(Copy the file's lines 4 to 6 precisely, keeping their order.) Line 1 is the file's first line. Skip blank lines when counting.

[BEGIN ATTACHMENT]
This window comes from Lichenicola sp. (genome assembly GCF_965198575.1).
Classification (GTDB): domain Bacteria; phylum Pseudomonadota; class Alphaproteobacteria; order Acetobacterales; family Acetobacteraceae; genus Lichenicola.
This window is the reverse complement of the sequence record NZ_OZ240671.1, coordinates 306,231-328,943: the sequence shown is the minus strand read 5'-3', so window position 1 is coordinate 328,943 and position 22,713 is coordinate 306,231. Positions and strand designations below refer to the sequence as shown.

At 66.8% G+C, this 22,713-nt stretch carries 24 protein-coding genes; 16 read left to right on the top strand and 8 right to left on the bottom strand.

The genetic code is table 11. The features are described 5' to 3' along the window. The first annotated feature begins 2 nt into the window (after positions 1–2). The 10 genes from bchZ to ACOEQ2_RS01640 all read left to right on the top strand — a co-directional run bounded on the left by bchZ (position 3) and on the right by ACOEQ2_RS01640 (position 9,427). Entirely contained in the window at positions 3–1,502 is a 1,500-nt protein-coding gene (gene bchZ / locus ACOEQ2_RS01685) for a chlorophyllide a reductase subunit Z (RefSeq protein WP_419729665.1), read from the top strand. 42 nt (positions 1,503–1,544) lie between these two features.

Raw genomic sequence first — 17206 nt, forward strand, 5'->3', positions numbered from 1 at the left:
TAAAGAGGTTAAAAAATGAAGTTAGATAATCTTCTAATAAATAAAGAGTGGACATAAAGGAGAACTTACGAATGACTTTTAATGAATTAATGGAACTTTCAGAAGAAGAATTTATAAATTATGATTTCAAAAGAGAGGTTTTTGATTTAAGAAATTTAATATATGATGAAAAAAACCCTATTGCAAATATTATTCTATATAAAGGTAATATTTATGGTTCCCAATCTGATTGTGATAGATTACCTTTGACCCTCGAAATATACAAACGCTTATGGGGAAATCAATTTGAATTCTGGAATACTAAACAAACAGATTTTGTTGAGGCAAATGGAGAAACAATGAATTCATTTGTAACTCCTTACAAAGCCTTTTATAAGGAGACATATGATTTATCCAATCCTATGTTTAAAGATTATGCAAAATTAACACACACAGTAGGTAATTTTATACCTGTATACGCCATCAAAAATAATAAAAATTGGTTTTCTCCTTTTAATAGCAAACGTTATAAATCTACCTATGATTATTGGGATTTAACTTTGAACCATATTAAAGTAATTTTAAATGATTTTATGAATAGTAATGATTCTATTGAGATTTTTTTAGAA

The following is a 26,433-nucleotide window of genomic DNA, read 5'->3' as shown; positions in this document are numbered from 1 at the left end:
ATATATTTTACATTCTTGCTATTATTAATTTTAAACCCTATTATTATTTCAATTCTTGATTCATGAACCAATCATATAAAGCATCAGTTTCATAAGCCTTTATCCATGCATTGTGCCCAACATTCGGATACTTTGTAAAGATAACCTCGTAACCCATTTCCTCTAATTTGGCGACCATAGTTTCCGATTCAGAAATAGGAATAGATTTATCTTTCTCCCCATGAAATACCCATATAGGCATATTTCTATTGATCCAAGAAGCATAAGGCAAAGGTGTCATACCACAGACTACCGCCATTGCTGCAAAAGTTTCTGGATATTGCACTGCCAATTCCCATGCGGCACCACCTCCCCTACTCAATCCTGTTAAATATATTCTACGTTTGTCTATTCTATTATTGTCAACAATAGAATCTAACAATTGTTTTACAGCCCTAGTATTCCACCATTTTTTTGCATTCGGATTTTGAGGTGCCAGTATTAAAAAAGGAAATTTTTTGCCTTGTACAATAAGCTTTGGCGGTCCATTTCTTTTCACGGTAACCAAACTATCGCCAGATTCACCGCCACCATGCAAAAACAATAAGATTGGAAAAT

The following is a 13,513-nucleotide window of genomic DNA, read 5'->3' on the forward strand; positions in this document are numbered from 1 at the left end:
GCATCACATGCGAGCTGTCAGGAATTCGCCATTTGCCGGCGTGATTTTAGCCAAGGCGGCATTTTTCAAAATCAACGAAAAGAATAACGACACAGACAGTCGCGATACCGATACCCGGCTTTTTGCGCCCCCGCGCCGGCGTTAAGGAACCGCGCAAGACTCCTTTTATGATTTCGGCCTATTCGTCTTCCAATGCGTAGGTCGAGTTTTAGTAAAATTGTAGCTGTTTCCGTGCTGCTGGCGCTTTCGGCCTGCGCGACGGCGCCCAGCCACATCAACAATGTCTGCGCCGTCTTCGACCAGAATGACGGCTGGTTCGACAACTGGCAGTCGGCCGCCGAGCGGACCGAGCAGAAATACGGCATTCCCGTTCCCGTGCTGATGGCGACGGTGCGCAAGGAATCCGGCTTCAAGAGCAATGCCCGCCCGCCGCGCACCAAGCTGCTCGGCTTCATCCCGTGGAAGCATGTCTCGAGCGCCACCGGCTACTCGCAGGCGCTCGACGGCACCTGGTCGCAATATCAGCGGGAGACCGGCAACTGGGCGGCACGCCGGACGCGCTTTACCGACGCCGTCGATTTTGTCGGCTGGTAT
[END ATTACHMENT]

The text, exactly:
At 66.8% G+C, this 22,713-nt stretch carries 24 protein-coding genes; 16 read left to right on the top strand and 8 right to left on the bottom strand.

The genetic code is table 11. The features are described 5' to 3' along the window. The first annotated feature begins 2 nt into the window (after positions 1–2). The 10 genes from bchZ to ACOEQ2_RS01640 all read left to right on the top strand — a co-directional run bounded on the left by bchZ (position 3) and on the right by ACOEQ2_RS01640 (position 9,427). Entirely contained in the window at positions 3–1,502 is a 1,500-nt protein-coding gene (gene bchZ / locus ACOEQ2_RS01685) for a chlorophyllide a reductase subunit Z (RefSeq protein WP_419729665.1), read from the top strand. 42 nt (positions 1,503–1,544) lie between these two features.

Raw genomic sequence first — 17206 nt, forward strand, 5'->3', positions numbered from 1 at the left: